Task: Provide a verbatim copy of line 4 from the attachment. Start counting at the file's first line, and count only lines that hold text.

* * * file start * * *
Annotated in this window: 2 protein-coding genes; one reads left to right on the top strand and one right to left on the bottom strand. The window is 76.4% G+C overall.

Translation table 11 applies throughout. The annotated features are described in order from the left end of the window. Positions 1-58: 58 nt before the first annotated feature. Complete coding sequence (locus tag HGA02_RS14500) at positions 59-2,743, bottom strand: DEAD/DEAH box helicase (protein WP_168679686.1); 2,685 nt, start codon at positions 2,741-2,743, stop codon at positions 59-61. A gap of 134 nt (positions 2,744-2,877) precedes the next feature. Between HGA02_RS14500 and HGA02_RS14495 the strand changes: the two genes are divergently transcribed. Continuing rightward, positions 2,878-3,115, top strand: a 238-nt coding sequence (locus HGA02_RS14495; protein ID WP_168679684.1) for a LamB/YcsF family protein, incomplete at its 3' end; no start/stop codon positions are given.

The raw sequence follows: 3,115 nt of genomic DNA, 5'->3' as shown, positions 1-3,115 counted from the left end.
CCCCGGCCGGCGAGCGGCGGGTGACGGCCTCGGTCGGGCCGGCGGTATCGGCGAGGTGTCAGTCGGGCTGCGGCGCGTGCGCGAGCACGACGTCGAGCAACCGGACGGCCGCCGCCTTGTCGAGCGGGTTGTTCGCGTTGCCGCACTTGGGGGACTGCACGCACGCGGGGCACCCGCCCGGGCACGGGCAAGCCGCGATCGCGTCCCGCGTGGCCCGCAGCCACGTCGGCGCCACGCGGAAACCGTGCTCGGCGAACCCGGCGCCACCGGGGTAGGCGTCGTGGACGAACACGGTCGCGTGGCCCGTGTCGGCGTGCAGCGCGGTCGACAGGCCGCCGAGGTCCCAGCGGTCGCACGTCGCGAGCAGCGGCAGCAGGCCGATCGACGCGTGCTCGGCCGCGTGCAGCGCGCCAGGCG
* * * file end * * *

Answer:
CCCCGGCCGGCGAGCGGCGGGTGACGGCCTCGGTCGGGCCGGCGGTATCGGCGAGGTGTCAGTCGGGCTGCGGCGCGTGCGCGAGCACGACGTCGAGCAACCGGACGGCCGCCGCCTTGTCGAGCGGGTTGTTCGCGTTGCCGCACTTGGGGGACTGCACGCACGCGGGGCACCCGCCCGGGCACGGGCAAGCCGCGATCGCGTCCCGCGTGGCCCGCAGCCACGTCGGCGCCACGCGGAAACCGTGCTCGGCGAACCCGGCGCCACCGGGGTAGGCGTCGTGGACGAACACGGTCGCGTGGCCCGTGTCGGCGTGCAGCGCGGTCGACAGGCCGCCGAGGTCCCAGCGGTCGCACGTCGCGAGCAGCGGCAGCAGGCCGATCGACGCGTGCTCGGCCGCGTGCAGCGCGCCAGGCG